Eyeball Burp Release at Zine Fiend: An Interview With A’misa Chiu

coverebb5Eyeball Burp Press will be featured at Bookmachine’s upcoming show May 6th entitled: Zine Fiend. Luckily, we got a chance beforehand to speak with EBB editor, A’misa Chiu:

What's the story behind how you started EBB with Alex Chiu? Where is it located?

Eyeball Burp in its conception was an anthology of stories and essays of Asian American artists and writers in the Los Angeles/Southern California area. It was my first go at publishing, I was focused on featuring local people, so therefore most contributors were personal friends. Alex and I have had slightly different visions since the beginning, but since he was focusing primarily on his art career, I took the reins of EBB. I spent many hours convincing friends to submit, going to their houses and forcing them to create art with me, so EBB would have some visual art content. Then spent many more hours coped up in my room in Torrance doing layout. And this was on my free time from my then-gig as a grocery clerk.

How do you choose which writers/artists to work with? Is EBB open for submissions, or is there a taste test that one has to pass first?

Each artzine is editorally-curated, though every issue does have a short submission period. We have since abandoned the attempt to be thoroughly Asian American, though I still feel the need for providing a space and venue for artists of color. Many featured artists and writers are actively involved in a growing movement of doodling, collage, avant garde/experimental writings, community activism, comix, digital art and photography. The world of zine-making has since opened up to me and I am constantly amazed with the plethora of art makers that invest their livelihoods and souls in self-publication.

Sexuality is a topic that's been discussed a few times in EBB through essays and comics. What other topics beside art are important to EBB culturally/socially?

EBB is a representation of our personal quest in life, whether spiritual, emotional, or physical. We are obsessed with the uncanny, unknown, weird, wacky, off-beat, unique, interesting, crazy, uncouth, grungy, strange, funky, and unexplainable. We are addicted to fringe culture. We love that which isn’t popular yet. Alex is constantly exploring propaganda and the idea of group unification. We are into mythology, comparative religion, critical race studies, absurdity, and sci-fi. EBB comes from the filter of whatever we are being exposed to, which explains the eclectic nature of topics.

In Queens On Screen, You described your first experience with transsexuals in watching Devine in John Water's first film, Pink Flamingos. Did the oddities that his film portrayed play a big role in inspiring your research for the essay?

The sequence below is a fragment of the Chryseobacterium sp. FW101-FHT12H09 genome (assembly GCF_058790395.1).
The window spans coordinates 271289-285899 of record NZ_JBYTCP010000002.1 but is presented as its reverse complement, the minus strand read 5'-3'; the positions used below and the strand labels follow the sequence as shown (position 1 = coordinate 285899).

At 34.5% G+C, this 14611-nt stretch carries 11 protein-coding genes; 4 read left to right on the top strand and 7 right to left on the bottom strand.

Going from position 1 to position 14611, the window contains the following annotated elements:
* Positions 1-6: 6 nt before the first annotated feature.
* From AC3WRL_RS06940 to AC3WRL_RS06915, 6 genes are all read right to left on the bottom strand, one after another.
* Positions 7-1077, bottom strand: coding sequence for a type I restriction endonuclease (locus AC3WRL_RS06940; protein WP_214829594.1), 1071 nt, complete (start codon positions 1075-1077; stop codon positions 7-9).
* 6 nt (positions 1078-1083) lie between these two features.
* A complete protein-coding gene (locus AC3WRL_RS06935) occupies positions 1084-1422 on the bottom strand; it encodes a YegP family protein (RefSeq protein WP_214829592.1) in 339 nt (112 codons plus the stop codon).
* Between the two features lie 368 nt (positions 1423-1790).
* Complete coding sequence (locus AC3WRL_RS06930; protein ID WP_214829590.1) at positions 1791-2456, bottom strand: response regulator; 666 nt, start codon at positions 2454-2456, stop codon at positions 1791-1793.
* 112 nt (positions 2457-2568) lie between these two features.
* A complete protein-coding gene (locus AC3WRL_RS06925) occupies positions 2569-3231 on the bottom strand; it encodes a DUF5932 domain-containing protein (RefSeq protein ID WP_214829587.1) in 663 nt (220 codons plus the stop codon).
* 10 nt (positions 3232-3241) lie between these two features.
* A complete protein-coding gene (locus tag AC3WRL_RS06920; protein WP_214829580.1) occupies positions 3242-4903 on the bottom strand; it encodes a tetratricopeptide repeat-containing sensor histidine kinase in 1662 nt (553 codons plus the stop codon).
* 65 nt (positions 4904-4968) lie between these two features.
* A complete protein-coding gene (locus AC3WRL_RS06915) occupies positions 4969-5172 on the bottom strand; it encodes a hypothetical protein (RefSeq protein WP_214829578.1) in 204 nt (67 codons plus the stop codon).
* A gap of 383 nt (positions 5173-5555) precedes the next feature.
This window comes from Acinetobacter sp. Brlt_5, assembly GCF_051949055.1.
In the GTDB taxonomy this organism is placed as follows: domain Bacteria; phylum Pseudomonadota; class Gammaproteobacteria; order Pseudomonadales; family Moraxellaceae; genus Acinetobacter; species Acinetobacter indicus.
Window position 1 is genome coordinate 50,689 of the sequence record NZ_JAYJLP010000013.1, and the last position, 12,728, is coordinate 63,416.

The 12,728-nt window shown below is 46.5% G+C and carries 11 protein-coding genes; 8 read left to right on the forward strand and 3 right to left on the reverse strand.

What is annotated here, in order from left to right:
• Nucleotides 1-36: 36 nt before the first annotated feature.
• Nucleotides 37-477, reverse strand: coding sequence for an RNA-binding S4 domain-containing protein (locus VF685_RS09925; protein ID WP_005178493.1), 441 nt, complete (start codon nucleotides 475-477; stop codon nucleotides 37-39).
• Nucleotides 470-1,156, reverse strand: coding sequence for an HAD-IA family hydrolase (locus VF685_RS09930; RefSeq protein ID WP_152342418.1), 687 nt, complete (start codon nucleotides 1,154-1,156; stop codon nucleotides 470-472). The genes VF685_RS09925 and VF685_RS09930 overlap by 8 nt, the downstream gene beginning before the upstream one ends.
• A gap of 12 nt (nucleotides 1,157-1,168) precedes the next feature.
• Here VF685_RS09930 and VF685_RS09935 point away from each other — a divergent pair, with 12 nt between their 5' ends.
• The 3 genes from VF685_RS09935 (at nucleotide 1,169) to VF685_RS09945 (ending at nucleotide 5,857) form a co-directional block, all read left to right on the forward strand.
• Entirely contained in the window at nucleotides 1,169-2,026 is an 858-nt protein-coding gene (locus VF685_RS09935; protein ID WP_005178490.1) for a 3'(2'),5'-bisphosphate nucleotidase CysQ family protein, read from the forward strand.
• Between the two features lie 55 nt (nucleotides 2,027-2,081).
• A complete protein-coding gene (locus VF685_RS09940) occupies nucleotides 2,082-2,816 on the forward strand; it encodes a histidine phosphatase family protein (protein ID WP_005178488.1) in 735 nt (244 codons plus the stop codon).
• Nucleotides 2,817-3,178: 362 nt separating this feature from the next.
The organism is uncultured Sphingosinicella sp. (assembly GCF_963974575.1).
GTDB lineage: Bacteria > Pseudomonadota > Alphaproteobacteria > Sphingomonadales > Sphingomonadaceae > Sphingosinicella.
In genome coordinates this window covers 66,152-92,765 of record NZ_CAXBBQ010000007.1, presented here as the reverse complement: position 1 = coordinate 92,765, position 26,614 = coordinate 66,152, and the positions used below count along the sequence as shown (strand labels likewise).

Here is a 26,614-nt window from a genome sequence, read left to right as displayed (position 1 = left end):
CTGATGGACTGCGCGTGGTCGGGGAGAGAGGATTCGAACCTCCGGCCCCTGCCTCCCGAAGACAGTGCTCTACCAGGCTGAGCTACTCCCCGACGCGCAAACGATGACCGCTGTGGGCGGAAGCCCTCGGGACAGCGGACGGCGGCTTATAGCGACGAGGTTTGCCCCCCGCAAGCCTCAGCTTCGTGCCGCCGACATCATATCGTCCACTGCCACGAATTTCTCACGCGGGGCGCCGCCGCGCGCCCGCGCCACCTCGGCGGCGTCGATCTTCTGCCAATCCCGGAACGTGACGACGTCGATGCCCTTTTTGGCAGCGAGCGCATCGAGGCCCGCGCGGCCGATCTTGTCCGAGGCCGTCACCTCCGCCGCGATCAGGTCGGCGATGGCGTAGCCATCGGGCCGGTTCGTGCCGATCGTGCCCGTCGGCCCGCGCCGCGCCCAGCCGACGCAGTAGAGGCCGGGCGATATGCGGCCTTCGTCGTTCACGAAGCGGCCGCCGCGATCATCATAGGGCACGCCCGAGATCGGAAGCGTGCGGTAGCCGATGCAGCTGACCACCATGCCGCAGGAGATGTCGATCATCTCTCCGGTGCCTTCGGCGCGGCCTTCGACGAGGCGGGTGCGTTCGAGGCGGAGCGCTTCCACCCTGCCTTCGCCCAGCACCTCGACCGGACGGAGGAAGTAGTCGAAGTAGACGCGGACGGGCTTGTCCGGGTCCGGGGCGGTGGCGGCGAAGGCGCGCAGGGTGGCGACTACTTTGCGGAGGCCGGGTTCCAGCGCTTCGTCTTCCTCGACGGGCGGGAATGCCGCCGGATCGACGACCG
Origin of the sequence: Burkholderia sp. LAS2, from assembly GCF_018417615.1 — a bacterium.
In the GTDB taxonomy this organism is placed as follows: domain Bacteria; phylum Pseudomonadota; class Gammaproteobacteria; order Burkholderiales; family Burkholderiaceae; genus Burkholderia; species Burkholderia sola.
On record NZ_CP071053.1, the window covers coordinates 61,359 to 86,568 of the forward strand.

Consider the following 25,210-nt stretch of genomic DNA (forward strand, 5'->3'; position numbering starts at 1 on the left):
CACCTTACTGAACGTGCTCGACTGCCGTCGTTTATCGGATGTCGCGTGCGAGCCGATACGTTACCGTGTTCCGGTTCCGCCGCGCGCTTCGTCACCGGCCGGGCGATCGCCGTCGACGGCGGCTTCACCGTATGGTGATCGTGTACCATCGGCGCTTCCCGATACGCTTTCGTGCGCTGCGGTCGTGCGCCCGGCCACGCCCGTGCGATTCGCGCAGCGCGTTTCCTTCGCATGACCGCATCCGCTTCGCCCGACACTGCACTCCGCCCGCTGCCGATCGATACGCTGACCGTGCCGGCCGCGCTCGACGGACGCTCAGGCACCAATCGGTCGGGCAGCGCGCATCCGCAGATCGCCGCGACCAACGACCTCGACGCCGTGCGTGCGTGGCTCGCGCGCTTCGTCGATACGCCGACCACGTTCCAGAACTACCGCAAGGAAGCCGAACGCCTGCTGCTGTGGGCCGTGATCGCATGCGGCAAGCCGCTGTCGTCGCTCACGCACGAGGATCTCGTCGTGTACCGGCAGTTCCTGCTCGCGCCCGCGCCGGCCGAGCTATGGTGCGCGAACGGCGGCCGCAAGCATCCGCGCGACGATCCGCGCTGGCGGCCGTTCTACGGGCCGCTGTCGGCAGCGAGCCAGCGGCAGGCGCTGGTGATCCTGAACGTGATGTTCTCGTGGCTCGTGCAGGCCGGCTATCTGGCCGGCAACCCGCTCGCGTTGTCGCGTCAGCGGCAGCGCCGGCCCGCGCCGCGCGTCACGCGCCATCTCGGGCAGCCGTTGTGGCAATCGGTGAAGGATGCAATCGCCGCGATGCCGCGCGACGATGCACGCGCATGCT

My mom introduced to me to John Waters, and people always recommended his films to me, as if I haven’t seen them! My exploration with drag queens was a curious adventure. Drag is a sub-culture that is quite foreign to me, and I was drawn to how the theatrics of ‘drag’ could violently clash against the status quo. I am emphatic to that plight. I also saw the beauty in these women, and was attracted to their charm.

Odder than Pink Flamingos, is John Water’s Desperate Living. It’s a weird one.

What are the future dreams and aspirations of Eyeball Burp Press?

What it boils down to is forming a community of artistic and creative souls, and to keep doing art until the day we die. Along the road, we have met some talent, some ego, some spirit, some complacent, some heart, but now EBB is an entity of its own. I like to think that it’s bigger than just Alex and I that it includes everyone we interact with, that they have a stake in what EBB can become. We hope to publish work that excites, tantalizes, intrigues, and speaks truth. I have no idea what that looks like concretely yet. All I know is that it can and will happen.

You put a list in your latest issue (#5). Are you letting the reader in on how work is prioritized for your publication, or is it just meant to be something light hearted?

Lately, I’ve been obsessed with list writing. I carry around a journal where I just jot down objects and feelings and memories that come into my mind. This list was straight out of that journal. Lists are windows into one’s subconscious. They are seemingly abstract and random, but in actuality they are a grocery list, a ‘books to read’ list, thoughts list, ‘words that sound good’ list, etc. Perhaps this was my attempt to give the reader an in-depth view into what was pervading my conscious at the moment I was creating EBB5. I wanted the list to represent transparency and telepathy: “Be into what I’m into….”

What kind of software is used to produce the zine, and how often does it come out?

Issue 1 of EBB was done on Microsoft Word, giving no excuses for the one who doesn’t have access to software. The rest of the issues have been a stumbling awkward journey navigating my slight knowledge of InDesign, most of which I learned from a friend over a jelly donut and cup of coffee at the local 24/7 donut shop. I am forever indebted to her, for she taught me all that she knew, and it allowed me to begin a life of publishing. EBB is a bi-annual artzine, but Eyeball Burp the Blog (www.eyeballburp.com) is updated daily with the happenings of the zine culture, homemade gifs of glittery cats, and random artworks.

Are there any events you would like to plug for our readers?

ZINE FIEND @ Bookmachine, May 6, 6p-close. Come at 6pm to catch live readings by Narinda Heng, Janice Lee, a’misa chiu, and Jesse La Tour. Also on display are zines & artwork by Jackalope Zine, Janice Lee, and Eyeball Burp. Bookmachine: 223 W. Santa Fe Ave. Fullerton, Ca

Eyeball Burp, Issue 5 will be on sale for $3!


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